In its ongoing efforts to decrease regulatory burdens, the US Centers for Medicare and Medicaid Services (CMS) has turned its attention to a law that, with the exception of physical therapy and a few other treatments and procedures, bars physicians from referring patients to services in which the physician has a financial interest. The CMS call for feedback—an effort largely focused on how the law might be loosened up—comes at a time when APTA and other organizations are voicing support for a bill that would do nearly the opposite by eliminating the exemptions allowing for self-referral for physical therapy and other services.
The CMS Request for Information (RFI) is part of an initiative dubbed the "Regulatory Sprint to Coordinated Care." According to CMS, the focus of the initiative is on "identifying regulatory requirements or prohibitions that may act as barriers to coordinated care, assessing whether those regulatory provisions are unnecessary obstacles to coordinated care, and issuing guidance or revising regulations to address such obstacles and, as appropriate, encouraging and incentivizing coordinated care."
According to the RFI, CMS is setting its sights on the Stark Law because of its potential to bump up against new models of care delivery by seemingly prohibiting systems that could be interpreted as forms of self-referral.
"CMS is aware of the effect the physician self-referral law may have on parties participating or considering participation in integrated delivery models, alternative payment models, and arrangements to incent improvements in outcomes and reductions in cost," CMS states. "We are particularly interested in your thoughts on issues that include, but are not limited to, the structure of arrangements between parties that participate in alternative payment models or other novel financial arrangements, the need for revisions or additions to exceptions to the physician self-referral law, and terminology related to alternative payment models and the physician self-referral law."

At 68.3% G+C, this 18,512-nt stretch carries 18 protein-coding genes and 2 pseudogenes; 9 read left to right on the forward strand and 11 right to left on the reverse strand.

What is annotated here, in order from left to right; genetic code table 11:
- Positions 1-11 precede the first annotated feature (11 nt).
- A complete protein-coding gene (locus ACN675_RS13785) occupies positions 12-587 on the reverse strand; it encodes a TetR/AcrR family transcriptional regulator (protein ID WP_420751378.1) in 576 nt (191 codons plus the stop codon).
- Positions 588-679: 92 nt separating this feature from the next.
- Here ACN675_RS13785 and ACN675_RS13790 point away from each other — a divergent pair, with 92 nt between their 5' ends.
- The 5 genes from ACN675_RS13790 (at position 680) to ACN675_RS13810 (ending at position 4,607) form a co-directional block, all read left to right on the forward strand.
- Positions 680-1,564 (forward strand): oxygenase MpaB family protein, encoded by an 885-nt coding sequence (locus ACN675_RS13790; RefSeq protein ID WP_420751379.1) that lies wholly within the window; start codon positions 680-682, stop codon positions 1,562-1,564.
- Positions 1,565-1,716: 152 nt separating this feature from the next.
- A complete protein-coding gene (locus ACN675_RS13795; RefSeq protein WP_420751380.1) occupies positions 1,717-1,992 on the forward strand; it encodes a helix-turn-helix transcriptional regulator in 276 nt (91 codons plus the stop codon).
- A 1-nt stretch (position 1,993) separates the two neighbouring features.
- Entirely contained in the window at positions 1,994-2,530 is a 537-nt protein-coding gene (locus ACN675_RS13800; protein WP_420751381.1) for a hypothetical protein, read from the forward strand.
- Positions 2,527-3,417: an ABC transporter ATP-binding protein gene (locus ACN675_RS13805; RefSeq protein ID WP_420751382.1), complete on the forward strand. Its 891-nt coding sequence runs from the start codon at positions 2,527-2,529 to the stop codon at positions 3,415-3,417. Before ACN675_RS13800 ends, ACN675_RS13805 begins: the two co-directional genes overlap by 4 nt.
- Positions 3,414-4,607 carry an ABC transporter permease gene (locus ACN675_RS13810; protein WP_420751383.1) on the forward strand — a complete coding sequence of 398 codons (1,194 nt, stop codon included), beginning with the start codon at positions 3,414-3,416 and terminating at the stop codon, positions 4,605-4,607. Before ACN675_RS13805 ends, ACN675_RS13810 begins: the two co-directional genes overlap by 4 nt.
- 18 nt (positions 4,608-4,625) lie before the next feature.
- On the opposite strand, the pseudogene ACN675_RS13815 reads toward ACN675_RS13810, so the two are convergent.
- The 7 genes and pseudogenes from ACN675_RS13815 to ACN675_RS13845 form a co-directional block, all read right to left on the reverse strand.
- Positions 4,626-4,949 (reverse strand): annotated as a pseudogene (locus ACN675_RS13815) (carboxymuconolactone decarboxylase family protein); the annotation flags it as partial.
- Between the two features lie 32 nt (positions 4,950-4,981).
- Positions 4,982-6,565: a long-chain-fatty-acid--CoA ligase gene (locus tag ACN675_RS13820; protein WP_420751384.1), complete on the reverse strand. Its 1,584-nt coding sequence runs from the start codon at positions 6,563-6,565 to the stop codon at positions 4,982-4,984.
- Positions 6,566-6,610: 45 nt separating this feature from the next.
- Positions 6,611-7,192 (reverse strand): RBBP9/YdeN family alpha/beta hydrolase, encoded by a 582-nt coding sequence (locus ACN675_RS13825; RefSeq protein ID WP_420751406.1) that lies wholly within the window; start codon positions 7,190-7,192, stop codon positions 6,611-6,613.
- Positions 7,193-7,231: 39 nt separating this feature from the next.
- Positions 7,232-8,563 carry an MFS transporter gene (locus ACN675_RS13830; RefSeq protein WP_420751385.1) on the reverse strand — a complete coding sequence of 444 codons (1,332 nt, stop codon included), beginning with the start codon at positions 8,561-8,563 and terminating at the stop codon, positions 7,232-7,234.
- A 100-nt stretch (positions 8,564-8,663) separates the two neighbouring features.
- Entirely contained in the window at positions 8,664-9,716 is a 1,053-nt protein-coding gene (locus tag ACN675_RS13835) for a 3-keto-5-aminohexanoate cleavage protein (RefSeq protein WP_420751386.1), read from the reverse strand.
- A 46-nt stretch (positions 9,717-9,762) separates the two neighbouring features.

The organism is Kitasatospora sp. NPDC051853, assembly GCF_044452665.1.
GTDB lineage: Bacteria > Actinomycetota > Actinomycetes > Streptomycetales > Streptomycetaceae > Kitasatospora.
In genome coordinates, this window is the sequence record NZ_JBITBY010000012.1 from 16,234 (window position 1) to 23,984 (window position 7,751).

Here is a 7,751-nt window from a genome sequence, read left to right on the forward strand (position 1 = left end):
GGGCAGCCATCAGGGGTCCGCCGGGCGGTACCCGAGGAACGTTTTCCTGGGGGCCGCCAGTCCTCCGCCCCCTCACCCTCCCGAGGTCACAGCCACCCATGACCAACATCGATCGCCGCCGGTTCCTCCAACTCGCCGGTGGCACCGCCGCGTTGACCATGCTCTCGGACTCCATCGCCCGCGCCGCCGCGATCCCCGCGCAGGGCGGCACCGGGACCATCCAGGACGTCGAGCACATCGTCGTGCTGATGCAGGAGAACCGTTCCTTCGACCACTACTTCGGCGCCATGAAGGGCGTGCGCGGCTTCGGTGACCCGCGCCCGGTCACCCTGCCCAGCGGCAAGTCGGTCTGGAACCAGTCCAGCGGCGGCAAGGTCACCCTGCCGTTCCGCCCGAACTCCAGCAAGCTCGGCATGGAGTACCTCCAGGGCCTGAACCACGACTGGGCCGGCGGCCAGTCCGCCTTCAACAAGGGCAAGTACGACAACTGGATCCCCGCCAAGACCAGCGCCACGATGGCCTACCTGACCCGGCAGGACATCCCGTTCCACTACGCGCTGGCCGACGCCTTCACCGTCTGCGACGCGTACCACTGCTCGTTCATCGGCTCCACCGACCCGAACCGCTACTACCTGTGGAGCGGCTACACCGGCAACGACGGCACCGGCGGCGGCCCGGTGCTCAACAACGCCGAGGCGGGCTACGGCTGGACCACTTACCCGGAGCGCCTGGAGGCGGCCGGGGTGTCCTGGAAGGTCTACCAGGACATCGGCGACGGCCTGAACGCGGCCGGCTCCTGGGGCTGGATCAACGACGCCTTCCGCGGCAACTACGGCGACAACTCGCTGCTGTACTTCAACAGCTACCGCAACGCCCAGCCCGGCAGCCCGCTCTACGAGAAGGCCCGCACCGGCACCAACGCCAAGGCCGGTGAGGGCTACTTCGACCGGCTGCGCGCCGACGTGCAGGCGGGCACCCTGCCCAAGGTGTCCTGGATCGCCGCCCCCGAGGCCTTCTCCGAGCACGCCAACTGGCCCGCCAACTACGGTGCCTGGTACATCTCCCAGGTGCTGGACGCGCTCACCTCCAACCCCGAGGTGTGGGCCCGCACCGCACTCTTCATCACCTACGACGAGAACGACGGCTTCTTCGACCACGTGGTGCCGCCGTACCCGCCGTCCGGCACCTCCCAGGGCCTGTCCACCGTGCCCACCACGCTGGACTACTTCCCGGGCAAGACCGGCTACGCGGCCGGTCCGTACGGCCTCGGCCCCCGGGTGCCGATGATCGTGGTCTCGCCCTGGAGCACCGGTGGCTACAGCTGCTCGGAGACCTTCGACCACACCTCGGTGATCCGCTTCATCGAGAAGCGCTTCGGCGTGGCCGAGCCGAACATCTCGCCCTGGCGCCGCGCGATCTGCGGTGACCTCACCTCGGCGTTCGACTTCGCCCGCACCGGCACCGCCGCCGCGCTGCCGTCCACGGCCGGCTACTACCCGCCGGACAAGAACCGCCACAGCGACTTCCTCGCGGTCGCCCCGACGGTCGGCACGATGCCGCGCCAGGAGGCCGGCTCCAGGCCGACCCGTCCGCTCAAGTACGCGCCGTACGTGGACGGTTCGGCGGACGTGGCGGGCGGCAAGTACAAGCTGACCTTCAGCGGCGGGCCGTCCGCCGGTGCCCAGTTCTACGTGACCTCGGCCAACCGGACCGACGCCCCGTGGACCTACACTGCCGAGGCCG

The RFI includes 20 questions soliciting ideas on topics ranging from what additional exceptions to the Stark Law might be considered to how CMS could track physician overuse of self-referral. APTA is reviewing the RFI, and will collaborate with the APTA Private Practice Section and other stakeholders to provide comments by the August 24 deadline. The association also provides a template letter for individuals to submit comments directly to CMS via its regulatory issues webpage (scroll down to second bullet under "APTA's Current Regulatory Advocacy Efforts").
The general aim of the RFI would seem to run counter to APTA's own efforts to toughen up the rules against self-referral. Last year, the association joined fellow members of the Alliance for Integrity in Medicare in support of a bill in the US House of Representatives that seeks to eliminate self-referral exemptions for so-called "in-office ancillary services"—physical therapy, anatomic pathology, advanced imaging, and radiation oncology. The idea of eliminating the loopholes is also supported by AARP. To date, the legislation has not been scheduled for House committee review.
"APTA supports efforts to ease the regulatory and administrative burdens faced by health care providers, but those efforts need to be weighed against possible effects on patient choice and access to care," said Justin Elliott, APTA's vice president of government affairs. "Our response to this RFI will take great care to help CMS understand the possible unintended consequences of creating more ways around self-referral without other safeguards in place."